The incredible view of a rocket launch ... from space

Mindy Sparks
December 5, 2018

The Soyuz carrying Anne McClain of NASA, David Saint-Jacques of the Canadian Space Agency and Oleg Konenenko of Roscosmos launched at 6.31 a.m. on Monday from the Baikonur Cosmodrome in Kazakhstan.

A Soyuz-FG rocket carrying NASA astronaut Nick Hague and Roscosmos' Alexei Ovchinin failed two minutes into its flight on October 11, activating an automatic rescue system that sent their capsule into a steep ride back to Earth.

This arrival briefly restores the ISS' crew complement to six as they join Serena Aunon-Chancellor of NASA, Expedition 57 Commander Alexander Gerst of ESA (European Space Agency) and Sergey Prokopyev of the Russian space agency Roscosmos.

The families of the crew, other astronauts and space officials from several nations breathed a sigh of relief after observing the flawless launch, with October's Soyuz rocket failure still on the minds of many. Cosmonaut Kononenko said on Sunday, Dec. 2, during a press conference, that he "absolutely" trusts the flight plan. "We are psychologically and technically prepared for blast-off and any situation which, God forbid, may occur on board".

"Risk is part of our profession", he stated. In June 2013, McClain was selected as a member of the 21 NASA astronaut class, completing her astronaut candidate training in 2015.

The accident highlighted the "smart design of the Soyuz and the incredible work that the search and rescue people here on the ground are ready to do every launch", he said.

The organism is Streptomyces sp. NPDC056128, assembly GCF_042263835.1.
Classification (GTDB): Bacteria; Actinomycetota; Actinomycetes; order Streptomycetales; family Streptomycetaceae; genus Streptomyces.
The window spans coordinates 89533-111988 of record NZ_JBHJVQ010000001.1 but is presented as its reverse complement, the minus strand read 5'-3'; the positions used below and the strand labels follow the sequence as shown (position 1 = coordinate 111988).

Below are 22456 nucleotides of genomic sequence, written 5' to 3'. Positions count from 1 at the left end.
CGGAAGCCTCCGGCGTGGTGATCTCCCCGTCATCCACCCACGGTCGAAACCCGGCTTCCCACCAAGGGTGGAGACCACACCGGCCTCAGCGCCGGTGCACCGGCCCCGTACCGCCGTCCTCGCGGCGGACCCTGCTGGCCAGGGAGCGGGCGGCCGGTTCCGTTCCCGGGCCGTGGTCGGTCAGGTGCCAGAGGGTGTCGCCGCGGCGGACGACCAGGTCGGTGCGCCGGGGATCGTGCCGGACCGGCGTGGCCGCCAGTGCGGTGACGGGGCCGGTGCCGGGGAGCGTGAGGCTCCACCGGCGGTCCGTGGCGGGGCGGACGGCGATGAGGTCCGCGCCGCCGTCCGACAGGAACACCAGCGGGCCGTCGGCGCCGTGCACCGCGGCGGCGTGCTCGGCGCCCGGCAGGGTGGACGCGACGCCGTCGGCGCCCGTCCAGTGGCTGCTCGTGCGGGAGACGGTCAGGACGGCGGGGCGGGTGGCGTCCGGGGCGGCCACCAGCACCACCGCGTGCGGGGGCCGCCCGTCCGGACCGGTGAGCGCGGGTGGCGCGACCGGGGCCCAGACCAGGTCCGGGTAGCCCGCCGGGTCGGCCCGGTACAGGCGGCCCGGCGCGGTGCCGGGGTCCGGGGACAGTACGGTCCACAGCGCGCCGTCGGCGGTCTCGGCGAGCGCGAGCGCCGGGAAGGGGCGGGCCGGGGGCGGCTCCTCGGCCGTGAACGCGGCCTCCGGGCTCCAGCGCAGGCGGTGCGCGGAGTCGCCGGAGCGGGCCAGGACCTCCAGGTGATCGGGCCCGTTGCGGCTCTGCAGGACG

Kononenko, McClain and Saint-Jacques showed no signs of worry as they boarded a bus to take them to the launch. The manned Soyuz MS-10 spacecraft ended up landing safely in the Kazakh steppe.

They successfully docked at the ISS on schedule at 5.36pm GMT to begin an expected six and a half months aboard the ISS, the Russian Roscosmos space agency said via Twitter.

During the mission McClain and crew, will conduct a muscle loss experiment and embark on a spacewalk to probe a hole that caused the ISS to experience a loss of air pressure in August.

Russian Federation said last month the October launch had failed because of a sensor damaged during assembly at the Baikonur cosmodrome, but insisted the spacecraft remained reliable.

But comments by the combative chief of the Russian space agency, Dmitry Rogozin, have raised eyebrows.

Next year, however, Russian Federation will see intense worldwide competition.

Other reports by Iphone Fresh

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